- B is for Brayden, Believe in the Impossibilities, and Bumblebee
- "Aerodynamically, the bumble be shouldn't be able to fly, but the bumble bee doesn't know it so it goes on flying anyway." ~Mary Kay Ash (and the reason for the included bumble bee above)
- a heart tree... I have multiple images with trees/branches having heart leaves doodled. To me the image represented love, support, and growth. All of which I wanted the foundation, or whatever it was to become, to represent. Our first logo incorporated branches with heart leaves... which eventually dissolved to incorporate our "global" entity.
- foundation must be long-term, a way for Brayden's light to continue shining long after he had left this earth (little did I know it would be sooner than later)
Thursday, April 25, 2013
Thought-Filled Thursday: Volunteer Appreciation Week
When our organization was in it's earliest days of planning, and after I'd invited some individuals on to the board of directors, I had a few very rough ideas of what I wanted in a name and in a logo. I happened to stumble upon my notebook of brainstorming this morning and wanted to share the main points:
Some of those earliest thoughts still exist in our mission today... Brayden's light is surely still shining on, the word "impossibilites" turned to simply "the impossible" for grammatical fluency, and our bumblebee was so kindly developed in to our very own Bennett Buzz-bee, with muscles to represent strength and a little crooked smile to represent the same characteristic many of our little bees possess. The Mary Kay Ash quote remains as our mantra, that our little ones do not live by predetermined expectations, but instead by their own determination and a support team that believes in whatever it is they wish to do and accomplish. The heart tree image has left... but the concept and emotion behind the image still exists, especially in our support network for families.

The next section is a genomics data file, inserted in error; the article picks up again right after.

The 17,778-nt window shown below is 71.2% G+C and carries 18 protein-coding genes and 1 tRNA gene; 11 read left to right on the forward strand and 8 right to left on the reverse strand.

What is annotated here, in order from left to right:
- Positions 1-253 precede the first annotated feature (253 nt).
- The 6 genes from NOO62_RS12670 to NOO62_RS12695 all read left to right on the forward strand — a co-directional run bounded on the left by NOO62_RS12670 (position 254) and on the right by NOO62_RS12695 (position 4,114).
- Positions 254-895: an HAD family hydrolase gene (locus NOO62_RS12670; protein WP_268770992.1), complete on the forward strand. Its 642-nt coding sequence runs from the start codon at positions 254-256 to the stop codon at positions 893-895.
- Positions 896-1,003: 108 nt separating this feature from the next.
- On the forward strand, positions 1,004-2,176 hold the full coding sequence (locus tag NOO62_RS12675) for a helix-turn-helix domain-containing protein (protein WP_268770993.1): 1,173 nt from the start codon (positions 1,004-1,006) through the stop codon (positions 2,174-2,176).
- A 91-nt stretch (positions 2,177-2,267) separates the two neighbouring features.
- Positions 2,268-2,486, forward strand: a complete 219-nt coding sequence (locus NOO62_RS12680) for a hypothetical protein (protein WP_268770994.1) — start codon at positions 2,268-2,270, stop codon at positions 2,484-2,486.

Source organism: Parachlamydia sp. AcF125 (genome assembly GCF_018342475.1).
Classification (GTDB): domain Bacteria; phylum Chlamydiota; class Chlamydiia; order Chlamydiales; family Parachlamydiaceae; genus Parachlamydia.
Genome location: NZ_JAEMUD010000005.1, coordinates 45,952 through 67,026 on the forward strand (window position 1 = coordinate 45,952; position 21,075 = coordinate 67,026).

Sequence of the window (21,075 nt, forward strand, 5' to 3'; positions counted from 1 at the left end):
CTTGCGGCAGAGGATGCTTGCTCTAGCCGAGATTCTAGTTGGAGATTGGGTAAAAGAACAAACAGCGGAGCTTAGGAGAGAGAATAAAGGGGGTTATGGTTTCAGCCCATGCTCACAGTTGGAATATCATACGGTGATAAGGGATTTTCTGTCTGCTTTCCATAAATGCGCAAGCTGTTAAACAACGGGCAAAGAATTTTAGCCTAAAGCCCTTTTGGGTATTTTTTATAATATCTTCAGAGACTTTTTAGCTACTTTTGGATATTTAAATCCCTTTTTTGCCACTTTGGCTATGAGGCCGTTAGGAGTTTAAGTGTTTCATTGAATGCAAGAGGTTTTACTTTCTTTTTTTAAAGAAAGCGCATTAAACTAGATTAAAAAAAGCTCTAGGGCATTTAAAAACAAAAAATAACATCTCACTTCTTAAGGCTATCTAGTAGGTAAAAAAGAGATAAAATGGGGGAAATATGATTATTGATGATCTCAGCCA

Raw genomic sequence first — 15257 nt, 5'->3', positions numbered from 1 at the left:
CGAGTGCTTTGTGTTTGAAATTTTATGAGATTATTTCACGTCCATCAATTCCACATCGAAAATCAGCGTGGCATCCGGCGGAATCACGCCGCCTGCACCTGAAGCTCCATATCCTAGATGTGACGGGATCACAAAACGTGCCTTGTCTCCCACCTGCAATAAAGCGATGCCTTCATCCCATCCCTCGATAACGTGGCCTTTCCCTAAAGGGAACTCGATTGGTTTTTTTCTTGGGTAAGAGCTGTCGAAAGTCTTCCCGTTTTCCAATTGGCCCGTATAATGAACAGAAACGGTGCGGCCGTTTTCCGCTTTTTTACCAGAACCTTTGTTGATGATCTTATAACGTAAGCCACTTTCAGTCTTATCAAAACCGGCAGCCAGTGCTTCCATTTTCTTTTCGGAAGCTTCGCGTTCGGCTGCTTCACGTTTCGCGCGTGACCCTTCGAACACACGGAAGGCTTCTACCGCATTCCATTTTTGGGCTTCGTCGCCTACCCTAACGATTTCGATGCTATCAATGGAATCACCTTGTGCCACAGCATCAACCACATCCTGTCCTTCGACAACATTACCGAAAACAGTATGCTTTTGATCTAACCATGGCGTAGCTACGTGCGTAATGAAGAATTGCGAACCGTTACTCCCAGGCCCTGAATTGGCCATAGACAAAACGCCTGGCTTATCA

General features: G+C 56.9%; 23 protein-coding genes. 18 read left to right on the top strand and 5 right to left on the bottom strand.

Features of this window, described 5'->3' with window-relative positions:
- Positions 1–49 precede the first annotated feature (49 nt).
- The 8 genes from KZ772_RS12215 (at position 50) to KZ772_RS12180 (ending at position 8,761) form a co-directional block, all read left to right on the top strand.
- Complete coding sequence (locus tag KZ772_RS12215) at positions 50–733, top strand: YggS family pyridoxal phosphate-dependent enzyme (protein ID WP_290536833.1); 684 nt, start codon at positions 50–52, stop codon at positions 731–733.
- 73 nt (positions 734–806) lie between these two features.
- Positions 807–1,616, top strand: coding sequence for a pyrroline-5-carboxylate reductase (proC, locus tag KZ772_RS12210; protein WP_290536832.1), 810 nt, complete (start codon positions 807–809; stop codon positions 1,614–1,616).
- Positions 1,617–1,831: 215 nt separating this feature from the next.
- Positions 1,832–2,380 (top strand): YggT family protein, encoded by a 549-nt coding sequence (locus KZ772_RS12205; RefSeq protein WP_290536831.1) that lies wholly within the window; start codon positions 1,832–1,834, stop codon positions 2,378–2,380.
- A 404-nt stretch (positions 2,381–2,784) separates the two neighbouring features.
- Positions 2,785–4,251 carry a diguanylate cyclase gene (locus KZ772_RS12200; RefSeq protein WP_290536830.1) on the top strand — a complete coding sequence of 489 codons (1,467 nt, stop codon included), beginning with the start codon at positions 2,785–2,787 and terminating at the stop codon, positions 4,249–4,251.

The Family-to-Family Resource Network, which is found on Facebook and closed to include families and care providers exclusively, is far more than a typical support group for chatting business and offering advice. I have been, and am still, part of several various support groups on various topics... but this one is far different, and I'm not solely basing that statement on pure bias. Here families have merged in to one greater family, a network of strength that lifts their members up and keeps them afloat when they need it the most. Families share photos and stories of both defeat and of celebration. When one child is ill, they all gather keep one another close in positive thoughts & prayer. When one child joins the angels, they all feel the sadness and loss. Sometimes they all do not agree and disagreements may ensue while passion and tension runs high... but in the end, they are still a family of support that includes aunts, uncles, grandparents, siblings, and others who are directly associated in the care & support of a little bee.
So this week, in celebration of National Volunteer Appreciation Week, we thank all of our participating families who have reached out to share their lives and allowed another to walk beside them on their journey, in whichever leg of the journey they are on. Our families are the ultimate driving force behind our mission, our number one focus and the reason we exist and continue to expand. Some times it seems as if the mission is a meaningless one, as we are ultimately unable to change the fate of the diagnosis we represent, but paving the way for other families to have a reason to believe in something besides that long list of "impossibilities" has been a charity in itself.